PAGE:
• Pictures of work you have done - pictures could come from hobbies, volunteering or actual paid work experience including before, during and after photos to demonstrate your abilities
  • Anything else that demonstrates your abilities - be creative

5. Search for an employer to sponsor you

A well-rounded search for an apprenticeship involves many methods and techniques not just one or two. The following are some strategies to assist in helping you seek out opportunities:

www.apprenticesearch.com
Is a FREE web site that assists in making a match between people looking for apprenticeship training and employers offering apprenticeship training and jobs. It allows you to create a profile, post your resume, and apply to positions. Click above to visit apprenticesearch.com.

There are other websites that can be accessed to give you more information on apprenticeship.

www.skillswork.com
www.madewiththetrades.com
http://realm.net/opportunityknocks

Cold Calling
It is not uncommon for an employer advertising a job in the newspaper to receive an overwhelming response of a few hundred or more resumes at one time. Cold Calling is a proactive method to help avoid that steep competition and tap into the 70%-90% of unadvertised positions. It is usually made to a person who is not expecting to hear from you and doesn't know who you are. This strategy can be used over the phone or in person. Call HARA at 1-866-309-HARA (4272) and check out the employment ads at www.ciia.com for shops that are hiring

Who to contact?
To obtain names of businesses, phone numbers or addresses you can use:

  • the yellow pages
  • business directories
  • unions/associations eg. HARA 1-866-309-HARA (4272)
  • articles in the newspapers
  • trade magazines

What to say?
Develop a short 30-40 second script for yourself to help organize your thoughts.
General guidelines for your script:

Introduce yourself
Ask to speak with the person in charge of hiring, be sure to obtain their name Ask if they have time to speak with you, if not ask when is a good time to call back Explain the reason for your call and be sure to market your skills and abilities If they are interested in what they hear be prepared for questions Objective: accept your resume, keep you in mind, obtain other contact names in the trade, keep in touch with them

Click here for a sample script

Networking
The term networking means to make connections. By talking and connecting with people you will be able to hear about unadvertised opportunities. It's a valuable method to find an apprenticeship. It is proven 70-90% of opportunities are filled by people who heard about a job through word of mouth. If you have made a contact, leave them with a business/networking card to increase the chances of contacting you if they hear of an opportunity.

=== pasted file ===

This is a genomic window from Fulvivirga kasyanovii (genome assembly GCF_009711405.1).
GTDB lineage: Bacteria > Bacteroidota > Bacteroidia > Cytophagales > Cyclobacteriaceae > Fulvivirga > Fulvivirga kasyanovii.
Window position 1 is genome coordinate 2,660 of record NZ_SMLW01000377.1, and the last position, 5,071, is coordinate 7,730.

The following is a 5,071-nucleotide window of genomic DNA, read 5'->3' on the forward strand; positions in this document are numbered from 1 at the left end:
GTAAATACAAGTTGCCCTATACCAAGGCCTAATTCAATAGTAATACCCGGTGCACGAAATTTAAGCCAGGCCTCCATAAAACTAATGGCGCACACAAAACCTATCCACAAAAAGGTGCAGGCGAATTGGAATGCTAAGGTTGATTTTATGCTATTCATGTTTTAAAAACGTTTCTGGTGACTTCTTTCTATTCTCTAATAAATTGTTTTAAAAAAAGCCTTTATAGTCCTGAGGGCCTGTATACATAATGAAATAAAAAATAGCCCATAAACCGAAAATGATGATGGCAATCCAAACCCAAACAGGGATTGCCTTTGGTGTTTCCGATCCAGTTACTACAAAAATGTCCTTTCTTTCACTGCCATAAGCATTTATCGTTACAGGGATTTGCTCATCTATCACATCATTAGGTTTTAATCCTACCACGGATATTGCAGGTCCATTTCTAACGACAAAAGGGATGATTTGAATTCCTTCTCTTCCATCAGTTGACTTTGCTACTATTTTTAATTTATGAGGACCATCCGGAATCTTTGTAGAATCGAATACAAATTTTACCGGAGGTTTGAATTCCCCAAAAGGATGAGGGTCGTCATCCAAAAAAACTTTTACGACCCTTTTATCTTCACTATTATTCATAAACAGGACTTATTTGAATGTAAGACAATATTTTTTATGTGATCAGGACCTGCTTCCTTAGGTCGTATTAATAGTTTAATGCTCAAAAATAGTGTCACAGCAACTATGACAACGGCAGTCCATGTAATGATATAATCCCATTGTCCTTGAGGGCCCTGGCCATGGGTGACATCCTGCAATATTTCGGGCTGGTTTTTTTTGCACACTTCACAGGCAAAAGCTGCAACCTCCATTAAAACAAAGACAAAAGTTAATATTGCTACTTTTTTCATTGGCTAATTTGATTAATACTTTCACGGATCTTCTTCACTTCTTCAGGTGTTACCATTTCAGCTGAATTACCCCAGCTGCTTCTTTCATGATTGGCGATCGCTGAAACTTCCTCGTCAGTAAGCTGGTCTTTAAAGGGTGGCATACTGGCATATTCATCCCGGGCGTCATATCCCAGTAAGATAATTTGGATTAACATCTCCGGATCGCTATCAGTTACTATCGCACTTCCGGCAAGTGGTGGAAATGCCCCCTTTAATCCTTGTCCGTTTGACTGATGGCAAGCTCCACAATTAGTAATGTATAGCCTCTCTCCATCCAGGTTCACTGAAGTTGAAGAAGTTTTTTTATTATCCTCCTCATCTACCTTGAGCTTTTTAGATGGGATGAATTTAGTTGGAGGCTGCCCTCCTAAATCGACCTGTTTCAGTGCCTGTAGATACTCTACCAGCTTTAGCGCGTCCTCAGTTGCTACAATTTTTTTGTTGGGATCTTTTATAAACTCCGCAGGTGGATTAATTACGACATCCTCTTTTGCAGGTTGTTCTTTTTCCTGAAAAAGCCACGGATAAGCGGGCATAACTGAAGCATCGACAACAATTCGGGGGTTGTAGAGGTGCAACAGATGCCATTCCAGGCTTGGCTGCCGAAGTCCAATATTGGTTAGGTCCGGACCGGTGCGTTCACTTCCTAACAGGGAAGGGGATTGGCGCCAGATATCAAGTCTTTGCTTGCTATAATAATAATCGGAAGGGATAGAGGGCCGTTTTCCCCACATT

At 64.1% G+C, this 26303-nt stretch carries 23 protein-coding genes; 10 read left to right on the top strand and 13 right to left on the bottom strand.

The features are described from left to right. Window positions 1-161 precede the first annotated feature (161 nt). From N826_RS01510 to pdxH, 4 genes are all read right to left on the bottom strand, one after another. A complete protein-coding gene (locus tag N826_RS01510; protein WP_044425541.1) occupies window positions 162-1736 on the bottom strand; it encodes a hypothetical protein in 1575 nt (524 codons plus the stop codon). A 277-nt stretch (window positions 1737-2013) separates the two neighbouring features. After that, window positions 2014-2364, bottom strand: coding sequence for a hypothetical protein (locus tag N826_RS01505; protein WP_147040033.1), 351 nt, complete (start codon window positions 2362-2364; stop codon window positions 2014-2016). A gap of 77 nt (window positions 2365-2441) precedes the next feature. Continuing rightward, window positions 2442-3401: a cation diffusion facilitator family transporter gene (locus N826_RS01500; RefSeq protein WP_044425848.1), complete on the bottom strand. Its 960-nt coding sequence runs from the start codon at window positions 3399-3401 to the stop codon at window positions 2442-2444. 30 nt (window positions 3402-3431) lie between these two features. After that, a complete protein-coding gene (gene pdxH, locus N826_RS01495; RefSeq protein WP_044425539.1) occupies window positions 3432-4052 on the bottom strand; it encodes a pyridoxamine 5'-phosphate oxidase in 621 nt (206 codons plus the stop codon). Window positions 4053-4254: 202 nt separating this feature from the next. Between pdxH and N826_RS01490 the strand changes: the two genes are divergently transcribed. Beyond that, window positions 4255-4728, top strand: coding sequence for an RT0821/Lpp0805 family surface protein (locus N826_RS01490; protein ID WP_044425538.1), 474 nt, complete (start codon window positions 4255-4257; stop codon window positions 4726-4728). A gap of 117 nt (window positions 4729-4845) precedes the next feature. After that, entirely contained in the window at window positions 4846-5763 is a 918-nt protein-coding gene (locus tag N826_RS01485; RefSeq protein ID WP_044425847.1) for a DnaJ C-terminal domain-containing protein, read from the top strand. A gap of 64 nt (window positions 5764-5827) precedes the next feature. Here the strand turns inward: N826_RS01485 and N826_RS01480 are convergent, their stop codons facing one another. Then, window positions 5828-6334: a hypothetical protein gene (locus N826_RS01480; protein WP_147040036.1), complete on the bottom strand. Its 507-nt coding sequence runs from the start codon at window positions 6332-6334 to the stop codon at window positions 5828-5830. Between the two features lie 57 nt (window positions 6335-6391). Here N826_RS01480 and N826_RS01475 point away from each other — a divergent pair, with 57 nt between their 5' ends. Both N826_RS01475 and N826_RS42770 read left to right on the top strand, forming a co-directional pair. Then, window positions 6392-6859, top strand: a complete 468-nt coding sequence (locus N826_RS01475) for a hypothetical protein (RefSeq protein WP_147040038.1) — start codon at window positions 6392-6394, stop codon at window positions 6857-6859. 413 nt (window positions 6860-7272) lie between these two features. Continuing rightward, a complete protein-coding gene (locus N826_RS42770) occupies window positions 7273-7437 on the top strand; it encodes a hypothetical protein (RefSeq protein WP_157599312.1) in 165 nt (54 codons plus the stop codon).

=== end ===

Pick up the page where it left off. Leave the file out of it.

Information Interviews
Conducting an information interview will help to increase your network of contacts in the trade.

Classified ads in the Newspaper
Keep in mind only 3-5% of jobs are ever advertised. It is ideal to keep your eye on the classifieds but definitely do not make that your sole focus.

Internet There are many internet based job search sites where employers may post opportunities. Here are a few to try:

www.jobbank.gc.ca
www.workopolis.com
www.monster.ca
Autobody Employment page
www.youthjobs.gov.on.ca

6. Ensure your interview skills are top-notch

As someone with little or no trades experience seeking an apprenticeship you need to set yourself apart and accurately market the skills, attitude, experience and abilities you have gained from all areas of your life. These areas could include; hobbies, volunteer opportunities, training or education and your everyday life activities.

Click here for some tips on marketing yourself in an interview.

7. Follow-up!

Follow-up means remaining in touch with the employer either by phone, email or in-person. It is a very important aspect in your job search unfortunately many people choose not to do so because they are afraid of being too forward. In reality many employers look for follow-up from job searchers as it displays interest, initiative, enthusiasm, and dedication. Consider following-up after having submitted your resume to ensure the employer has received it and it gives you the opportunity to market your skills and set yourself apart from the competition.

8. Keep positive and stay motivated!

The reality is, looking for an apprenticeship is hard work it could take months. It is important to keep yourself balanced and not get discouraged when things do not seem to be going the way you hoped. Surround yourself with people who are supportive and continue being involved in activities that you enjoy to keep you motivated. Also, keep open-mined and re-evaluate your job search approach when you find something isn’t working.

9. An employer wants to sponsor you - What next?

Now that you have found an employer to take you on as an apprentice, you must follow the steps set out by The Ministry of Training, Colleges and Universities (MTCU) to continue the process:

  • You or the employer must contact the MTCU at the nearest office Click here for contact information
  • Complete and sign the apprenticeship training agreement/contract of apprenticeship between you, the employer and the MTCU
  • Achieve the required on the job competencies
  • Complete your in-school training
  • Challenge the Trade Exam